Therapy of occlusive arterial disease of the intestinal and renal vessels

Therapy depends on the number of occluded intestinal vessels or renal arteries, extent of disease and severity of symptoms. We treat narrowing of intestinal vessels and renal arteries by various methods which are individually tailored to your needs.

The most important therapeutic modalities include:

  • Percutaneous transluminal angioplasty (PTA or balloon dilatation): A catheter to which a small balloon is attached is introduced through the femoral artery into the narrowed vessel under local anesthesia. The balloon then unfolds by addition of fluid and dilates the narrow segment (calcification is pressed firmly into the arterial wall). This results in improvement of blood flow. This minimally invasive procedure is performed in hospital which enables immediate treatment of complications, if any, but the duration of hospitalization required is usually brief.
  • Stent implantation: A small tube (or stent) is frequently inserted into the vessel after balloon dilatation, which serves as a “support” and stabilizes the vessel. This helps prevent re-occlusion of the  artery.

It must be noted that a vessel may re-occlude even after it has been dilated. You must therefore be regularly followed up by your physician to enable early identification of arterial re-occlusion.

  • Open surgery: Balloon dilatation and stent implantation are not feasible if arteries are completely or near-completely occluded. Open surgery is required in such cases and is performed under general anesthesia. A variety of surgical procedures may be performed for treatment of intestinal and renal arteries, the most common being bypass surgery or thrombendarterectomy.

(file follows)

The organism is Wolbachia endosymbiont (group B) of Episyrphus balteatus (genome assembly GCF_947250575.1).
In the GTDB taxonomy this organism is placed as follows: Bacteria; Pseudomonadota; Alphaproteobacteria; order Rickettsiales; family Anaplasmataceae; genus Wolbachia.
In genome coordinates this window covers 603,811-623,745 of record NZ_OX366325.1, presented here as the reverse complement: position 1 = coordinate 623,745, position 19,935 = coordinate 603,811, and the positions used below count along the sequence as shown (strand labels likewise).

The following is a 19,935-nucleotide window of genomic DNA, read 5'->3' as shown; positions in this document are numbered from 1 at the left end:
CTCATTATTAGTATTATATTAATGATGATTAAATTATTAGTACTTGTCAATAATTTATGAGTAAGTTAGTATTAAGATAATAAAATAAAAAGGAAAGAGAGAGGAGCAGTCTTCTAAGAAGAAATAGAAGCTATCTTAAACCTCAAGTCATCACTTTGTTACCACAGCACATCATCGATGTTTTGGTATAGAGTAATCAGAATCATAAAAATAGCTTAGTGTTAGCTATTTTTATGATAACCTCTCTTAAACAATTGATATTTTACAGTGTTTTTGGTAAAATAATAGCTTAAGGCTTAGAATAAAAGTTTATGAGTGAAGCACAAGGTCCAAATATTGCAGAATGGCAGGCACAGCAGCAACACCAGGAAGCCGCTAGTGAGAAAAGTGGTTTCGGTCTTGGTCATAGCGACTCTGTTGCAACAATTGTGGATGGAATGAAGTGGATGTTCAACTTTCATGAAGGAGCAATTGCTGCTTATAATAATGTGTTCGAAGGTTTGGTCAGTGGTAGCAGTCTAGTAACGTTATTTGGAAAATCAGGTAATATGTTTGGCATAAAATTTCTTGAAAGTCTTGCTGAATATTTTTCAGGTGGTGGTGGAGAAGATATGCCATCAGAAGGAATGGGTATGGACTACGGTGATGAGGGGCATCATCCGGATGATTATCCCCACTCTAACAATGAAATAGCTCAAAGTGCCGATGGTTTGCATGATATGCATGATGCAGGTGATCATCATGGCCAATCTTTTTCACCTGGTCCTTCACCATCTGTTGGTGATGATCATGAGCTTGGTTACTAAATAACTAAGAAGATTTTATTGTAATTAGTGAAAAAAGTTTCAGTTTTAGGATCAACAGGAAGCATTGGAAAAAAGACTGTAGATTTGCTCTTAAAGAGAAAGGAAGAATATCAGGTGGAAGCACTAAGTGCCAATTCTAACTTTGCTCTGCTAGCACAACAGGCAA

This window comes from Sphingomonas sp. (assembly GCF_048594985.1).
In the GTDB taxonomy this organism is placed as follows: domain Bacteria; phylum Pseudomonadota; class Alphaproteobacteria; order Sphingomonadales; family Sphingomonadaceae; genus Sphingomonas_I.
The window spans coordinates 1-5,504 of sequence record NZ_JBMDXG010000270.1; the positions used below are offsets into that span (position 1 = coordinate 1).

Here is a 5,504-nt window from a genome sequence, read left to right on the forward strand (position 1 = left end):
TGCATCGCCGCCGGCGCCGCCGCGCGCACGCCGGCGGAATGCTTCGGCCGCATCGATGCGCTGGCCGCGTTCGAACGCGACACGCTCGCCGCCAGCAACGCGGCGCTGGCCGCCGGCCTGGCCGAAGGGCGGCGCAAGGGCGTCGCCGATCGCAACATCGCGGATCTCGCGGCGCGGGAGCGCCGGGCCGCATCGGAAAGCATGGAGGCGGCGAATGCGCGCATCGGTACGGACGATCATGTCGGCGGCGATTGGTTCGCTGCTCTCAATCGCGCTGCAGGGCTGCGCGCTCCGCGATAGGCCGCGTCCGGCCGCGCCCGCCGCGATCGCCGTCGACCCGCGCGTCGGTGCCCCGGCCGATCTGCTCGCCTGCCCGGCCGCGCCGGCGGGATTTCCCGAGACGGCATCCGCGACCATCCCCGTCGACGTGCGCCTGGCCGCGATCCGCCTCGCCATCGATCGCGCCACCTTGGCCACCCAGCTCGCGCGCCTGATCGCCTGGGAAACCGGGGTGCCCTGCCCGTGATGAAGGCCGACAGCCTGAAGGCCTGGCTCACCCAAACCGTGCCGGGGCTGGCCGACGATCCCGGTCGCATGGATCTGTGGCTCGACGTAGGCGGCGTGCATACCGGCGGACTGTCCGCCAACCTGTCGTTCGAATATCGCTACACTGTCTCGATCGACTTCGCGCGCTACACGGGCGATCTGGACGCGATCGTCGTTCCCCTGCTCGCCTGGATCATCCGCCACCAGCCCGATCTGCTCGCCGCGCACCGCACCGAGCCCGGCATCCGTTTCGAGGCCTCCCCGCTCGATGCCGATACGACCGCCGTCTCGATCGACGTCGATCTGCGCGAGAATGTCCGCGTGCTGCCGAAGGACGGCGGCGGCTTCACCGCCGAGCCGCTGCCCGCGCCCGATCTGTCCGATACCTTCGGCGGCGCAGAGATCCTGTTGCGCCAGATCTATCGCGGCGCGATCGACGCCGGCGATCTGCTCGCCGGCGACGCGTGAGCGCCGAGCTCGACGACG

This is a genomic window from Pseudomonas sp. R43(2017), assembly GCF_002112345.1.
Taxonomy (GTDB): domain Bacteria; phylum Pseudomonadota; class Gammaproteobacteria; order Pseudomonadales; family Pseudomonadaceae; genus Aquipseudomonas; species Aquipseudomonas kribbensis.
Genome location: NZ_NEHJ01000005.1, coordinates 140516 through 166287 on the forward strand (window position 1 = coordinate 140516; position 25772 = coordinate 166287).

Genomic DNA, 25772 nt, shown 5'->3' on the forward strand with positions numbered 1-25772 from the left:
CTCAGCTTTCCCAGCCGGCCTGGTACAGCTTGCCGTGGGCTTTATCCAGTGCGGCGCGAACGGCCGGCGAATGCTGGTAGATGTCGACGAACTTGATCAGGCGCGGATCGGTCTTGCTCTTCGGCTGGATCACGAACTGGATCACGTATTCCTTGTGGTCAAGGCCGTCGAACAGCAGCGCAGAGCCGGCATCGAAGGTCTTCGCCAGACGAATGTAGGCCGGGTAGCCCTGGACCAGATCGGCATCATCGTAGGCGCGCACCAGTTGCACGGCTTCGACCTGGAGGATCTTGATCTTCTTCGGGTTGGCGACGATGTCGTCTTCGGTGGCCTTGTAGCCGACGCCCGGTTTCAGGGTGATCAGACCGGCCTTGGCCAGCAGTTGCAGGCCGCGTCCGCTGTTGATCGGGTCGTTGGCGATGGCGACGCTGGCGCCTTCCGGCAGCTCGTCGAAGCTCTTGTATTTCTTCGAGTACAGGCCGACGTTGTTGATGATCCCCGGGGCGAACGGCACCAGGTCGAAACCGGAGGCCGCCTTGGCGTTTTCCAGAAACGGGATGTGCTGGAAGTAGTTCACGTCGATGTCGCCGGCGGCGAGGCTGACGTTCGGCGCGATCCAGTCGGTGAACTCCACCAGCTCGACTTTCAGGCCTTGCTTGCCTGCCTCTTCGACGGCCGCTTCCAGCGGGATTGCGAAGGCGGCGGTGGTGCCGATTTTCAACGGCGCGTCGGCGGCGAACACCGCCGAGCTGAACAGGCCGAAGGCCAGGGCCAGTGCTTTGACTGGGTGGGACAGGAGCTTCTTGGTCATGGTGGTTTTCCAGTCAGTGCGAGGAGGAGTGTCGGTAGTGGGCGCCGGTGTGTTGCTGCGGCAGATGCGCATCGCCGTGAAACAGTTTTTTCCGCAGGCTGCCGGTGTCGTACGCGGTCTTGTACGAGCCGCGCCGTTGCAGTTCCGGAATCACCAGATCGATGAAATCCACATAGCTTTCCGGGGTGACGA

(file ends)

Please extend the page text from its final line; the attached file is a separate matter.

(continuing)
• Bypass surgery: An occluded vessel is bridged during this procedure- either with a natural  vascular segment from another part of the body, or with an artificial vascular prosthesis. This creates a kind of “diversion” around the narrowed segment.
  • Thrombendarterectomy: Branches from the main artery are exposed and calcium deposits are then “peeled off” from their walls. Vascular function is adequately maintained by the remaining wall layers. This operation is usually combined with a “patch plasty”. This is a patch obtained from the patient’s own vein or made of plastic which is sewn into the vessel to prevent subsequent narrowing due to scarring of the vessel wall.

For patients

Register directly with the Clinic for Vascular Surgery for your first appointment.

Tel. +41 44 255 20 39

Opening hours: 8 a.m. – 12 p.m. 1.00 p.m. – 5.00 p.m.

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University Hospital Zurich

Clinic for Vascular Surgery

Rämistrasse 100

8091 Zurich

Tel. +41 44 255 20 39
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